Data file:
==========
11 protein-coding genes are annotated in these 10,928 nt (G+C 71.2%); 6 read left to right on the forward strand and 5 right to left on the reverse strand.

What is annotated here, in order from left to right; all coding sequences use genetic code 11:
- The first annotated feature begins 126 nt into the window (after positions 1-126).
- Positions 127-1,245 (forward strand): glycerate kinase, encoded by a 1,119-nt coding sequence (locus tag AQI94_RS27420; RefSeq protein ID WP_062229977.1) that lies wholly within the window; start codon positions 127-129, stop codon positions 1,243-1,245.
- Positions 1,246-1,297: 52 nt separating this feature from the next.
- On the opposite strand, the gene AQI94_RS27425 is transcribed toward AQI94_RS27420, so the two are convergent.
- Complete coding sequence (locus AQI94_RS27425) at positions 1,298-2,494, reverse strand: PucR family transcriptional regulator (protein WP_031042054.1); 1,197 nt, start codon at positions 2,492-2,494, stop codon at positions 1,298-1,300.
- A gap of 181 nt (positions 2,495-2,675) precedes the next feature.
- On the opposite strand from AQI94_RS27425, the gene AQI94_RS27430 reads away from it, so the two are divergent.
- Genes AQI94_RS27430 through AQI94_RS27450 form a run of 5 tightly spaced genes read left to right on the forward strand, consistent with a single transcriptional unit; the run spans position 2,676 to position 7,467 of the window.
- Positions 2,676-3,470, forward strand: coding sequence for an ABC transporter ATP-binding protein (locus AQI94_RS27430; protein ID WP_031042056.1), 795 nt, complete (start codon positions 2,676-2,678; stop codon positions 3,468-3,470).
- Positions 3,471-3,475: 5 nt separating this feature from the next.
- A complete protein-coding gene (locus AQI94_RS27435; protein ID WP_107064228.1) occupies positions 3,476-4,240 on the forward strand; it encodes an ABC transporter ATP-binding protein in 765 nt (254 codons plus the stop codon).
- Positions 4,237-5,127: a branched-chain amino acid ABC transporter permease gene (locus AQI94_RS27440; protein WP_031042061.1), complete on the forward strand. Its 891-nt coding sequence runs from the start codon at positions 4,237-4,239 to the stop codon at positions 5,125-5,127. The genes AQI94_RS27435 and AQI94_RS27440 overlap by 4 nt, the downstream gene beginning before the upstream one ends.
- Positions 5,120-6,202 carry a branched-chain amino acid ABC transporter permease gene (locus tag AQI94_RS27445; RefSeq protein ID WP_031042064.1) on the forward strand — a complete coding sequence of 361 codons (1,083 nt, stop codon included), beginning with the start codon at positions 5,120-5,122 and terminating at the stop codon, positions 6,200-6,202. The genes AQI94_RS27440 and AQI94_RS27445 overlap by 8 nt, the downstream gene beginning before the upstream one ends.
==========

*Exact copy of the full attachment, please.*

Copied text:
11 protein-coding genes are annotated in these 10,928 nt (G+C 71.2%); 6 read left to right on the forward strand and 5 right to left on the reverse strand.

What is annotated here, in order from left to right; all coding sequences use genetic code 11:
- The first annotated feature begins 126 nt into the window (after positions 1-126).
- Positions 127-1,245 (forward strand): glycerate kinase, encoded by a 1,119-nt coding sequence (locus tag AQI94_RS27420; RefSeq protein ID WP_062229977.1) that lies wholly within the window; start codon positions 127-129, stop codon positions 1,243-1,245.
- Positions 1,246-1,297: 52 nt separating this feature from the next.
- On the opposite strand, the gene AQI94_RS27425 is transcribed toward AQI94_RS27420, so the two are convergent.
- Complete coding sequence (locus AQI94_RS27425) at positions 1,298-2,494, reverse strand: PucR family transcriptional regulator (protein WP_031042054.1); 1,197 nt, start codon at positions 2,492-2,494, stop codon at positions 1,298-1,300.
- A gap of 181 nt (positions 2,495-2,675) precedes the next feature.
- On the opposite strand from AQI94_RS27425, the gene AQI94_RS27430 reads away from it, so the two are divergent.
- Genes AQI94_RS27430 through AQI94_RS27450 form a run of 5 tightly spaced genes read left to right on the forward strand, consistent with a single transcriptional unit; the run spans position 2,676 to position 7,467 of the window.
- Positions 2,676-3,470, forward strand: coding sequence for an ABC transporter ATP-binding protein (locus AQI94_RS27430; protein ID WP_031042056.1), 795 nt, complete (start codon positions 2,676-2,678; stop codon positions 3,468-3,470).
- Positions 3,471-3,475: 5 nt separating this feature from the next.
- A complete protein-coding gene (locus AQI94_RS27435; protein ID WP_107064228.1) occupies positions 3,476-4,240 on the forward strand; it encodes an ABC transporter ATP-binding protein in 765 nt (254 codons plus the stop codon).
- Positions 4,237-5,127: a branched-chain amino acid ABC transporter permease gene (locus AQI94_RS27440; protein WP_031042061.1), complete on the forward strand. Its 891-nt coding sequence runs from the start codon at positions 4,237-4,239 to the stop codon at positions 5,125-5,127. The genes AQI94_RS27435 and AQI94_RS27440 overlap by 4 nt, the downstream gene beginning before the upstream one ends.
- Positions 5,120-6,202 carry a branched-chain amino acid ABC transporter permease gene (locus tag AQI94_RS27445; RefSeq protein ID WP_031042064.1) on the forward strand — a complete coding sequence of 361 codons (1,083 nt, stop codon included), beginning with the start codon at positions 5,120-5,122 and terminating at the stop codon, positions 6,200-6,202. The genes AQI94_RS27440 and AQI94_RS27445 overlap by 8 nt, the downstream gene beginning before the upstream one ends.